We broke down some of the more intriguing numbers from LAL’s 95-90 victory over the Brooklyn Nets in Mike D’Antoni’s first game on the sidelines:
Paint points for the Nets, an excellent job by the Lakers to keep the visitors out of the paint, keyed by Howard’s presence alongside four blocks. In the past two games, L.A. conceded 56 and 64 points to the run-and-gun Rockets and Suns, but Brooklyn had nothing going inside.
Missed free throws by the Lakers, who shot 51.4 as a team only because Kobe Bryant evened out the percentage with 6-for-6 shooting in the final minute. Due largely to Dwight Howard’s 7 for 19 struggle at the stripe, L.A. was in the 30′s for much of the night. The Nets fouled him intentionally in the fourth quarter, though he did make 2 of 4 in those situations.
Second half points for the Deron Williams-Brook Lopez combo that totaled 33 points in the first half on 12 of 19 field goals. “I thought that we battled,” Williams said. “They came out and tried to hit us early … and we responded. I had control of the game at one point, missed some shots down the stretch and they got to the free-throw line for whatever reason and won the game.”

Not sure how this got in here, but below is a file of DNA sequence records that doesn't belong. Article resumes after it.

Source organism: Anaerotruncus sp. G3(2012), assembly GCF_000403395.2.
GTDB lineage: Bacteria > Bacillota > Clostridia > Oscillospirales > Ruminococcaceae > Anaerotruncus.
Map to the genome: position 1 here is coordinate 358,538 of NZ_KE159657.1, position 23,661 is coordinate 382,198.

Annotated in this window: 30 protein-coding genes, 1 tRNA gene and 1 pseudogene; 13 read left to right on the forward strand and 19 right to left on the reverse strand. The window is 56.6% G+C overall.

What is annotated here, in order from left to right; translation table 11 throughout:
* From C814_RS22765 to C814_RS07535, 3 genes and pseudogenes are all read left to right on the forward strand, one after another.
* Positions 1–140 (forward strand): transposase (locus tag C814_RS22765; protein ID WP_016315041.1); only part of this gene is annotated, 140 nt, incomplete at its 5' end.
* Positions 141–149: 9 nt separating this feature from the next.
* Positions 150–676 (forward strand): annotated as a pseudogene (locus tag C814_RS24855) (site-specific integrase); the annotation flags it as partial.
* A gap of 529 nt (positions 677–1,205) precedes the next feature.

Turnovers averaged by the Lakers in three games under D’Antoni’s new system, a surprise to some that assumed TO’s would climb with a faster tempo. But as the new coach explained: “(They) should be (down),” D’Antoni said. “We tell them to make easy plays. The first good shot we take, we don’t over pass, and we spread the floor where passes should be easy. Not turning it over should be a by-product.”
Points for the Nets in the final 5:12 of the fourth quarter. They managed only 17 in the fourth and 33 in the second half, while shooting only 32.6 percent. Mike D’Antoni was pleased with his team’s defense: “I’m really happy about getting a win obviously. Defensively they shot 31 percent in the second half. We held them to 33 points. It’s a good offensive team. The players made some adjustments … good spots. Especially a win against a team that’s hot.”
Three-pointers drilled by Metta World Peace in nine attempts, which didn’t surprise his coach, who wants him to be aggressive as defenses shift to Bryant, Howard and Gasol: “He should be wide open every time. He was 4/9 for threes. I told him he needs to make 4 of 10 every game. And he can do that. That’s 40 percent and that’s pretty good so he’ll do that. I think he’ll do that every game. He’s going to be up there with 17-20 points.”